The RCTV/Writers & Books Camp also adapted Ingrid Law’s 2009 Honor Book Savvy:
Using a skeptical talk show interview (or was it a therapist?) as the framing device was a smart twist. I like how the talk show host / therapist resisted Mibs’ story every step of the way (“So now the sun’s talking to you?” followed by Mibs’ eye-rolling shrug), and how Mibs blithely blew past all her skepticism with milliennial memespeak. I also liked how the Dad-in-a-coma actually mouths the words “I’m in a coma.” The performances are assured and committed, especially from Mibs, who carries this whole thing with her enthusiastic, buoyant energy!
The last entry by RCTV/Writers & Books Camp was of Pam Muñoz Ryan’s novel Esperanza Rising. Now, while it might be true that Pam Muñoz Ryan has won a Newbery Honor in 2016 for Echo, she didn’t get any Newbery love for Esperanza Rising! Disqualifying as an entry for the film festival? Whatever, this movie is a goodie, so I’ll let it slide:
It was a stroke of brilliance to do “Esperanza Rising” in the style of a telenovela! The opening credits are marvelous—that wind machine blowing everyone’s hair while the music from “The Young and the Restless” plays and everyone turns around dramatically in black-and-white! The dramatic music throughout was great. I like the melodramatic arc this movie finds for Esperanza, from snotty-girl-who-can’t-even-sweep-properly to scrappy fighter. The histrionic acting from everyone was a hoot. The conclusion, with its slow-motion reunion in the field, and Esperanza flying up into the inspiring blue sky, was satisfying too. Great work!
Hmmm. Now, we’ve already been over the fact that Esperanza Rising didn’t win a Newbery. Neither did Firefly Hollow by Alison McGhee, but that didn’t stop Eian-Gabriel Sinclair from making this absolutely charming stop-motion:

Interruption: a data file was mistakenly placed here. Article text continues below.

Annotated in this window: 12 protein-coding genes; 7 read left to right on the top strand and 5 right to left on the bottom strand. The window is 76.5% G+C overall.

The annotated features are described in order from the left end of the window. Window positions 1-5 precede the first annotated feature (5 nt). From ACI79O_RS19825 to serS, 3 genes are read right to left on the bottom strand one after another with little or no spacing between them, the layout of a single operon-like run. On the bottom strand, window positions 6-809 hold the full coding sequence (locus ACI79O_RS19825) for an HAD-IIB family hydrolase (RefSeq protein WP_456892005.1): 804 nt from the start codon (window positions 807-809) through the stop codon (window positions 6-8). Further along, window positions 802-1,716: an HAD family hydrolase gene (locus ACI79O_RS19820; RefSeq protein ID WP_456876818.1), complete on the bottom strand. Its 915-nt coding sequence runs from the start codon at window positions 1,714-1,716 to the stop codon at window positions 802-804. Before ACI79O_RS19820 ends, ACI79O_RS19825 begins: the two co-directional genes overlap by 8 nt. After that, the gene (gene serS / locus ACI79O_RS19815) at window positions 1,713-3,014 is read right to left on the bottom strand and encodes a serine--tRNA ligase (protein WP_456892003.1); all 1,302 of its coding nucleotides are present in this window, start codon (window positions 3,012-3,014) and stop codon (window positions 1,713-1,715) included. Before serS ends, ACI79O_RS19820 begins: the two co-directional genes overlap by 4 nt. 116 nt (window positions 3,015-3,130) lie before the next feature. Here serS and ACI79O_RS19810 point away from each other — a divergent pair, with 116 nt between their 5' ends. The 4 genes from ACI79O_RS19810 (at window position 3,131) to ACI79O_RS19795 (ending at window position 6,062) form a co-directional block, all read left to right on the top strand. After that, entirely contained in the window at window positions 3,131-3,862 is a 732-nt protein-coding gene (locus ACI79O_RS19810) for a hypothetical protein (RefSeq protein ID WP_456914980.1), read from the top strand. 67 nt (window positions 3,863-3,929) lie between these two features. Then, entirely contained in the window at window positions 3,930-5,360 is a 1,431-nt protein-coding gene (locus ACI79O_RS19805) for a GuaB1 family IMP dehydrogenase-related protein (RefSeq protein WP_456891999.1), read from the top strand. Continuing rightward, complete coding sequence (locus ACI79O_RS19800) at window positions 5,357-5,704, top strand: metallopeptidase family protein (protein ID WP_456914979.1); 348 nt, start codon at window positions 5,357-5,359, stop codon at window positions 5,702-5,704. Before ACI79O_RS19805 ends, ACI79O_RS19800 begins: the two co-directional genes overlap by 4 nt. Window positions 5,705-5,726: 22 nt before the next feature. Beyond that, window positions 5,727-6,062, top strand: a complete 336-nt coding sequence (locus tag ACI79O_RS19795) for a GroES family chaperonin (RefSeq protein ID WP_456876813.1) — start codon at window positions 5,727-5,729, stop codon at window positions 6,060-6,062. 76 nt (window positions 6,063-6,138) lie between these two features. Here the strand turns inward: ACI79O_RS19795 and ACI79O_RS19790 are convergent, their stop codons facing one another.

OK, OK, even though it didn’t win a Newbery, I’ll allow it! I love the charming and painstaking stop-motion animation with the beautifully-crafted clay figures. And the original music was quite well-done too! (As a matter of fact, after the show I got to meet the maker of this movie, Eian-Gabriel Sinclair, and he gave me his own handmade illustrated history of filmmaking. Thanks again for that, Eian-Gabriel!)
It turns out that Rochester is a hotbed of stop-motion talent. Here’s yet another one, by Ginger Veneziani Flowe. It’s of Patricia Reilly Giff’s 2003 Honor Book Pictures of Hollis Woods:
So much beautiful artistry here. I knew I was in good hands from the very start, when the 3-dimensional wire-and-hair Hollis breaks away from the fading, gradually erased two-dimensional stick figures in the background, subtly demonstrating the character’s alienation. When the “W” of Hollis’ last name turns upside-down to form the mountain of the “mountain of trouble,” I thought that was a brilliant stroke! And then when that mountain starts getting filled in and complicated with other details, I was even more impressed. The voiceovers were sensitive and well-done, the music well-chosen. When Stephen and Hollis embrace near the end, I felt more emotion than I reasonably should feel when two wire figures embrace! Bravo!
Last but not least, I also received two versions of Kate DiCamillo’s 2001 Honor Book Because of Winn-Dixie from Clifton, NY:
I liked the idea of retelling the crisis moment in Because of Winn-Dixie as a special news bulletin! Special extra points for when the anchorman loses his objective cool in the middle of it and bursts into outraged emotion. Original and fun!
And that’s it for this year’s Rochester screening of the 90-Second Newbery! Thanks again to Linda Sue Park for being a superb co-host; to Mr. Loops for his fun song and irrepressible attitude (he serenaded everyone while they were in line to enter the show!); to Deb Ross of KidsOutAndAbout, for a million things; Carol White Llewellyn, for a million more (check out her award-winning series Conversations With Creatives, on which I was once a guest); Joshua Bloodworth of RCTV, who filmed the show excerpts we saw at the top of the post; the folks at Writers and Books, especially Sally Bittner Bonn, Joe Flaherty, and Chris Fanning; the folks at George Eastman Museum and the Dryden Theatre, especially Eliza Kozlowski, Kellie Fraver, and Jurij Meden; sponsor Delta Airlines, especially Katie Carroll; and sponsor Friends & Foundation of the Rochester Public Library, especially Rebecca Fuss and Ned Davis. And of course thank you to all the young filmmakers and their friends, family, and teachers who helped out and encouraged them!
Let’s close it up with a montage of all the great movies we showed at the screening that day. I’m already looking forward to what you’ll make for next year, Rochester!